3. How do yeast sense mitochondrial dysfunction?

    Directory of Open Access Journals (Sweden)

    Dmitry A. Knorre

    2016-09-01

    Full Text Available Apart from energy transformation, mitochondria play important signaling roles. In yeast, mitochondrial signaling relies on several molecular cascades. However, it is not clear how a cell detects a particular mitochondrial malfunction. The problem is that there are many possible manifestations of mitochondrial dysfunction. For example, exposure to the specific antibiotics can either decrease (inhibitors of respiratory chain or increase (inhibitors of ATP-synthase mitochondrial transmembrane potential. Moreover, even in the absence of the dysfunctions, a cell needs feedback from mitochondria to coordinate mitochondrial biogenesis and/or removal by mitophagy during the division cycle. To cope with the complexity, only a limited set of compounds is monitored by yeast cells to estimate mitochondrial functionality. The known examples of such compounds are ATP, reactive oxygen species, intermediates of amino acids synthesis, short peptides, Fe-S clusters and heme, and also the precursor proteins which fail to be imported by mitochondria. On one hand, the levels of these molecules depend not only on mitochondria. On the other hand, these substances are recognized by the cytosolic sensors which transmit the signals to the nucleus leading to general, as opposed to mitochondria-specific, transcriptional response. Therefore, we argue that both ways of mitochondria-to-nucleus communication in yeast are mostly (if not completely unspecific, are mediated by the cytosolic signaling machinery and strongly depend on cellular metabolic state.

  4. [Mitochondria inheritance in yeast saccharomyces cerevisiae].

    Science.gov (United States)

    Fizikova, A Iu

    2011-01-01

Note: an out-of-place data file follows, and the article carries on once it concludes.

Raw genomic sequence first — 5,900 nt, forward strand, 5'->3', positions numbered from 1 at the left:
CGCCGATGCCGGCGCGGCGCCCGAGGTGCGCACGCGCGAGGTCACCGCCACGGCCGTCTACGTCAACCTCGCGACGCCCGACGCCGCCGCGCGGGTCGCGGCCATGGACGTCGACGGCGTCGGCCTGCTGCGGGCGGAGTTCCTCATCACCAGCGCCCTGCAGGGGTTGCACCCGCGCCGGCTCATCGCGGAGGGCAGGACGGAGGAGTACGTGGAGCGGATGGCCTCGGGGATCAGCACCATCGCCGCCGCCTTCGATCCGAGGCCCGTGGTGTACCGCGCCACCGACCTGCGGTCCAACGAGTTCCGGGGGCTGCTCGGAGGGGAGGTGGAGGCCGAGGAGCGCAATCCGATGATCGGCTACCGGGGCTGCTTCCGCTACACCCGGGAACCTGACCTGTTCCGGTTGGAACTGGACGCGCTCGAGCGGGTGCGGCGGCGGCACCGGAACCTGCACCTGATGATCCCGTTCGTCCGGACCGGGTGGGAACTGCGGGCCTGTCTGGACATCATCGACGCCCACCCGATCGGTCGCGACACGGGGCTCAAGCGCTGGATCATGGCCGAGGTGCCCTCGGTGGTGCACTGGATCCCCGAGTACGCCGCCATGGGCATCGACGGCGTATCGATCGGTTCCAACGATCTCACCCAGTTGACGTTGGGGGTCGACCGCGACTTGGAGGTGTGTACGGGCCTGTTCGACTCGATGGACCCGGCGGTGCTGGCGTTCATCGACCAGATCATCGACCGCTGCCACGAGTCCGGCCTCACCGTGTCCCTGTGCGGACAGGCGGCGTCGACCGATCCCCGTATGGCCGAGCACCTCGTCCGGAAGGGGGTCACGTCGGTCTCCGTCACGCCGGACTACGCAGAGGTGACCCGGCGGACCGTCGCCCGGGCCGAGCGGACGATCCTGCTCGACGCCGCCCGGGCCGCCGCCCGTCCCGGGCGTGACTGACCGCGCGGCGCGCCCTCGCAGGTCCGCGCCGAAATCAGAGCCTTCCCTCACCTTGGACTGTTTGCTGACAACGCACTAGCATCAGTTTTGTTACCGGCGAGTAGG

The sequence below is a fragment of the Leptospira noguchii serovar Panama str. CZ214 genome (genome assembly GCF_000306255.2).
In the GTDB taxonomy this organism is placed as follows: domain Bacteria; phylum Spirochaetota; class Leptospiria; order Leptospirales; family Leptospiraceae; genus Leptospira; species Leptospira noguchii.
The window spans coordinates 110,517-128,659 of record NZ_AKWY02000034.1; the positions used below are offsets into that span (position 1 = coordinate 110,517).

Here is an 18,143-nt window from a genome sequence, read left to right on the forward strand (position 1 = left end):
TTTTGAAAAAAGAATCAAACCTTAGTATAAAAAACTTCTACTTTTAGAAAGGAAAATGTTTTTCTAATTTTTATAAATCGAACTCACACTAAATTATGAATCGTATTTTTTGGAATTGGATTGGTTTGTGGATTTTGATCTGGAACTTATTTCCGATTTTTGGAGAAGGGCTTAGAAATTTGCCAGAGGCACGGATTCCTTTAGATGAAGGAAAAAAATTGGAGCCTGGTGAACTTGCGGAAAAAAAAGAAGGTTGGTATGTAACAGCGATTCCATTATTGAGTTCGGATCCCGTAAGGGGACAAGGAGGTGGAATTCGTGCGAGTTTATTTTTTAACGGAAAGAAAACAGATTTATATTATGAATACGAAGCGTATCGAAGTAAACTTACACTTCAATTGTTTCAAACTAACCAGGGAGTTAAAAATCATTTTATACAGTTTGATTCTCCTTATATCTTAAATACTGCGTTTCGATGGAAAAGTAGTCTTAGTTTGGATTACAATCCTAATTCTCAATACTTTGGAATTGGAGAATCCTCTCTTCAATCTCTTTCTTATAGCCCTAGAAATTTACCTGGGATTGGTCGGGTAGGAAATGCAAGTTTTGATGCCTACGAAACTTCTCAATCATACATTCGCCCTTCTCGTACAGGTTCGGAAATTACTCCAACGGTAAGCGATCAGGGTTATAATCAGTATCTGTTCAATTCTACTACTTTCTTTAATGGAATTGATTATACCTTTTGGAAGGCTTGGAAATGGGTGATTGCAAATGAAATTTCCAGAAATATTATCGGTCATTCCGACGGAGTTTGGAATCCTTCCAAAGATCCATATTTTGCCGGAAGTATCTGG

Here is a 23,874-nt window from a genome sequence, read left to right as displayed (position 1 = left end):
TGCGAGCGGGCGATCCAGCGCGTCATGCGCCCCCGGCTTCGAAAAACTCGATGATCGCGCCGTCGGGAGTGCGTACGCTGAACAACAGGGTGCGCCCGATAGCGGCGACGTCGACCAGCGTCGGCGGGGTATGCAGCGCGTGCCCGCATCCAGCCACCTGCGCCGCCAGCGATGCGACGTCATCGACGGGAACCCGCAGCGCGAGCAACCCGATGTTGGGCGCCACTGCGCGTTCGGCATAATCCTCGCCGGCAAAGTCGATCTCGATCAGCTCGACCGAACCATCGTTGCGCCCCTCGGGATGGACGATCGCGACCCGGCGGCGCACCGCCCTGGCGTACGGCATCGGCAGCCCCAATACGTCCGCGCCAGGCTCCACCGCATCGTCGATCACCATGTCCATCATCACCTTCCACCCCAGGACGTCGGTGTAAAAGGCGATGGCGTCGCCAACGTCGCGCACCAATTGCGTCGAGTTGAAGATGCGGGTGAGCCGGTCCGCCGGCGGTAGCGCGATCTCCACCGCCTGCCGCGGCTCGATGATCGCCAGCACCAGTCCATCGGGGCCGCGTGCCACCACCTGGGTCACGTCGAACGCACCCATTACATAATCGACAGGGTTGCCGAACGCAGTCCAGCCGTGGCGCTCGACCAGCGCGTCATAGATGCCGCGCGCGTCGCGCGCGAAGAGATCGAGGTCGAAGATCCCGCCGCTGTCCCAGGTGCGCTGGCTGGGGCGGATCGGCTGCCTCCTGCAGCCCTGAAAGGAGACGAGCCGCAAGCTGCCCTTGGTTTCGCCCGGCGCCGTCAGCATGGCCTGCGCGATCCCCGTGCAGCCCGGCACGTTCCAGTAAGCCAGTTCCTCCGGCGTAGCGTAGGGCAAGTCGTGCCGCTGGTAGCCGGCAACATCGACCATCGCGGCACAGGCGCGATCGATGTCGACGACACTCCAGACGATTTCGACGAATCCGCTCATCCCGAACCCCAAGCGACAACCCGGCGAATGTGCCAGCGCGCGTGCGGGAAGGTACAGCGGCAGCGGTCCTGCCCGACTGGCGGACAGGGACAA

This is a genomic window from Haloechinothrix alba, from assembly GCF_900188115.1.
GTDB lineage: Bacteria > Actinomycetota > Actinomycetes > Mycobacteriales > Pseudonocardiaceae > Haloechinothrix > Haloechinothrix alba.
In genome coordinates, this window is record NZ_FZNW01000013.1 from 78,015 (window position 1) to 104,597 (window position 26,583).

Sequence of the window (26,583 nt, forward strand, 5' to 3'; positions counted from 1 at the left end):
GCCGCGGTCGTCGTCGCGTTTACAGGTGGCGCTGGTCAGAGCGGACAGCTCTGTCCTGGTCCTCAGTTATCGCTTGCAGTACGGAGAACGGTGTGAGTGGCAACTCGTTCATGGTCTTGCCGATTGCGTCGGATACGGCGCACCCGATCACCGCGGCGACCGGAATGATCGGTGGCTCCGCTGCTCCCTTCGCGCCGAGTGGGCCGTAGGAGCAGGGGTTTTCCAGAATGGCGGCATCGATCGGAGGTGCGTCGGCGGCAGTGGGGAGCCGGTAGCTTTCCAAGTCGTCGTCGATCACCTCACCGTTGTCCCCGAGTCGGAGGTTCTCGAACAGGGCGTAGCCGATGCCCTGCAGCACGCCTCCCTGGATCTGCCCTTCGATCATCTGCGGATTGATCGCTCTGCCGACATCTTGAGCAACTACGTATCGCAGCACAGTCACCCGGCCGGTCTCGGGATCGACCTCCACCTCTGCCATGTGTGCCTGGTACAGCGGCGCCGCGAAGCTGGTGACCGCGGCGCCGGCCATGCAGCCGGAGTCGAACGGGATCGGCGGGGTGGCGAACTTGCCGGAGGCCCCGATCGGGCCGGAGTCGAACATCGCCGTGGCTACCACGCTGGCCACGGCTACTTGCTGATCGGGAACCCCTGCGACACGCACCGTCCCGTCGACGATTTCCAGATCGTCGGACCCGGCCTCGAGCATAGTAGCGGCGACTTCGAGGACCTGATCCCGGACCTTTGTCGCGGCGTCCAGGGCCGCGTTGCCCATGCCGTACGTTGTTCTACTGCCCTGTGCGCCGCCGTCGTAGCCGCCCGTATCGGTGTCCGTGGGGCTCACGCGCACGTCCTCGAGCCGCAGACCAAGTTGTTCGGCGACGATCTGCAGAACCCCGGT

The review is devoted to the main mechanisms of mitochondria inheritance in yeast Saccharonmyces cerevisiae. The genetic mechanisms of functionally active mitochondria inheritance in eukaryotic cells is one of the most relevant in modem researches. A great number of genetic diseases are associated with mitochondria dysfunction. Plasticity of eukaryotic cell metabolism according to the environmental changes is ensured by adequate mitochondria functioning by means of ATP synthesis coordination, reactive oxygen species accumulation, apoptosis regulation and is an important factor of cell adaptation to stress. Mitochondria participation in important for cell vitality processes masters the presence of accurate mechanisms of mitochondria functions regulation according to environment fluctuations. The mechanisms of mitochondria division and distribution are highly conserved. Baker yeast S. cerevisiae is an ideal model object for mitochondria researches due to energetic metabolism lability, ability to switch over respiration to fermentation, and petite-positive phenotype. Correction of metabolism according to the environmental changes is necessary for cell vitality. The influence of respiratory, carbon, amino acid and phosphate metabolism on mitochondria functions was shown. As far as the mechanisms that stabilize functions of mitochondria and mtDNA are highly conserve, we can project yeast regularities on higher eukaryotes systems. This makes it possible to approximate understanding the etiology and pathogenesis of a great number of human diseases.